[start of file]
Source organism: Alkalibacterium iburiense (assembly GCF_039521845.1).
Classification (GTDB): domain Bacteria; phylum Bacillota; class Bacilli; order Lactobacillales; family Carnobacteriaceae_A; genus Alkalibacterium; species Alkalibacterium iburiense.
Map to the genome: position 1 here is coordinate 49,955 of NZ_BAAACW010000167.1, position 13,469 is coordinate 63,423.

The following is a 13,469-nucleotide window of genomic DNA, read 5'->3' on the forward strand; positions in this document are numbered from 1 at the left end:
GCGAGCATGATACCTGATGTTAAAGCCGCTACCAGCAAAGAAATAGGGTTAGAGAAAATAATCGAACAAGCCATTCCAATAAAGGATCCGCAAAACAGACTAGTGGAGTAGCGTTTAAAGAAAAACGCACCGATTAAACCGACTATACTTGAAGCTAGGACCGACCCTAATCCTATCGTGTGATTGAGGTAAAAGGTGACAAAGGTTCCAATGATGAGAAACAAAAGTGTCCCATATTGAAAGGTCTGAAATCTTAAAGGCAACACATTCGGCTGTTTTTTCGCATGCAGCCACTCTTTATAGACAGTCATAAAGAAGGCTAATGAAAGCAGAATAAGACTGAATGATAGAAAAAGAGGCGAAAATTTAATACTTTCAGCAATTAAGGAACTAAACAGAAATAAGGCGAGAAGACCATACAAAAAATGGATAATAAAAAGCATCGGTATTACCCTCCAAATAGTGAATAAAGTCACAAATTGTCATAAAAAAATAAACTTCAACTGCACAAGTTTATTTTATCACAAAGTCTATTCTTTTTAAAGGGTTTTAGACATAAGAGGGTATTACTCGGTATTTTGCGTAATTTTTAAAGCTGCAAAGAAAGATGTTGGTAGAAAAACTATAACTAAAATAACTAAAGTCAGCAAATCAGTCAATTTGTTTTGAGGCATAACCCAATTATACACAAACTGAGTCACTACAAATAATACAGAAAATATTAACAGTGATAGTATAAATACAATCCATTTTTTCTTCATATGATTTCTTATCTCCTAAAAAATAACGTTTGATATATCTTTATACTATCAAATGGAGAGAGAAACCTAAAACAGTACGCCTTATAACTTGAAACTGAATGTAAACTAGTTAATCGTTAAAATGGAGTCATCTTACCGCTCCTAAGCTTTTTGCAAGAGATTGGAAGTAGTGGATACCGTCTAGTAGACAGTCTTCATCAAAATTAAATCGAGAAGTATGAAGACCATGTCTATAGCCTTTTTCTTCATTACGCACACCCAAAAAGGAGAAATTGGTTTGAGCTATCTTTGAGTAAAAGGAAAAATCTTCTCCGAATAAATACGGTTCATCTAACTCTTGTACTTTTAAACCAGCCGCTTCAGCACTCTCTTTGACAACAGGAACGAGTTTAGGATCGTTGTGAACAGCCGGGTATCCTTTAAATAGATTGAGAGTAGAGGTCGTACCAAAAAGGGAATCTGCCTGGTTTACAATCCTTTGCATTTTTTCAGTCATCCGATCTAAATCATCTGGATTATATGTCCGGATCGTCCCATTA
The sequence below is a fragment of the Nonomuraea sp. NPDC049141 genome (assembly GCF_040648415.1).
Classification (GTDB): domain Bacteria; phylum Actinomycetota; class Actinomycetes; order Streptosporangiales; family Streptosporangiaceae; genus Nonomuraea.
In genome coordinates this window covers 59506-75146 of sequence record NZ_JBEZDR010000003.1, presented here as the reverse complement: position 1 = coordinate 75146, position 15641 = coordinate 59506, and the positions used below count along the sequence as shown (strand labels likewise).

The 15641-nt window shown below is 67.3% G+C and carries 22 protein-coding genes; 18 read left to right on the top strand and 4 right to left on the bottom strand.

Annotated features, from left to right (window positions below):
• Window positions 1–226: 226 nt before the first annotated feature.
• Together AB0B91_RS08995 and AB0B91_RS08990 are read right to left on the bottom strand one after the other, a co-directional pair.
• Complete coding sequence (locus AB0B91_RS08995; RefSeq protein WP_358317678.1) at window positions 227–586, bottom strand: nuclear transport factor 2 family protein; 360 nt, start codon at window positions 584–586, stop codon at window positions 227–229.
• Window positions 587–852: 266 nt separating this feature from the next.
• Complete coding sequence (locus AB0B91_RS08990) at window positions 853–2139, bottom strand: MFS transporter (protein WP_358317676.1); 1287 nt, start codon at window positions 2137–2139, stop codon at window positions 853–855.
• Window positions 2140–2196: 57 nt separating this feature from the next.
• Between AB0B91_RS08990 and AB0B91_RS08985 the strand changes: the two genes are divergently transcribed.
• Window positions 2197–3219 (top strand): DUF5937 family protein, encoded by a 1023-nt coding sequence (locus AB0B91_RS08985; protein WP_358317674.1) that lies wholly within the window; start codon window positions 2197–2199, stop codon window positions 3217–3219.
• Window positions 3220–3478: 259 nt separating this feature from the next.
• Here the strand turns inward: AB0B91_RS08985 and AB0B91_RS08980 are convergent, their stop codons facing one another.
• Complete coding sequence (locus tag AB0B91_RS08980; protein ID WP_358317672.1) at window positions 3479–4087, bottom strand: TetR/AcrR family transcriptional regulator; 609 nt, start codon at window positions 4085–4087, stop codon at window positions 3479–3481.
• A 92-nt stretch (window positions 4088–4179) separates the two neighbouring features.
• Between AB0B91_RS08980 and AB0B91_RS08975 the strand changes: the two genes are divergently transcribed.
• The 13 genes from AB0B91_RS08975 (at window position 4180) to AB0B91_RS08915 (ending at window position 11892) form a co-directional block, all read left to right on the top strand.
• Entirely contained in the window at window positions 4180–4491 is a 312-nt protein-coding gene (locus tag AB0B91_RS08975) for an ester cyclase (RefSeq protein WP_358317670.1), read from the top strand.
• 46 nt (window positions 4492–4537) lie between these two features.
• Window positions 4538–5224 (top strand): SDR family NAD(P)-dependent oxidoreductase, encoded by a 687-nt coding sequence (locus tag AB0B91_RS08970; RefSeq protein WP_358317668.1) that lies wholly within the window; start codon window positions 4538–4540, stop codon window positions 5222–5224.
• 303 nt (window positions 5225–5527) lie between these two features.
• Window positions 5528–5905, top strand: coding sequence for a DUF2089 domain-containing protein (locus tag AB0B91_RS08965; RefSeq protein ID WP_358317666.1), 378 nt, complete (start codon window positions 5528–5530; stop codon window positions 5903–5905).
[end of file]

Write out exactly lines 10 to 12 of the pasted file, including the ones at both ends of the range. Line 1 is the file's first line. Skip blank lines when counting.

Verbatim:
Annotated features, from left to right (window positions below):
• Window positions 1–226: 226 nt before the first annotated feature.
• Together AB0B91_RS08995 and AB0B91_RS08990 are read right to left on the bottom strand one after the other, a co-directional pair.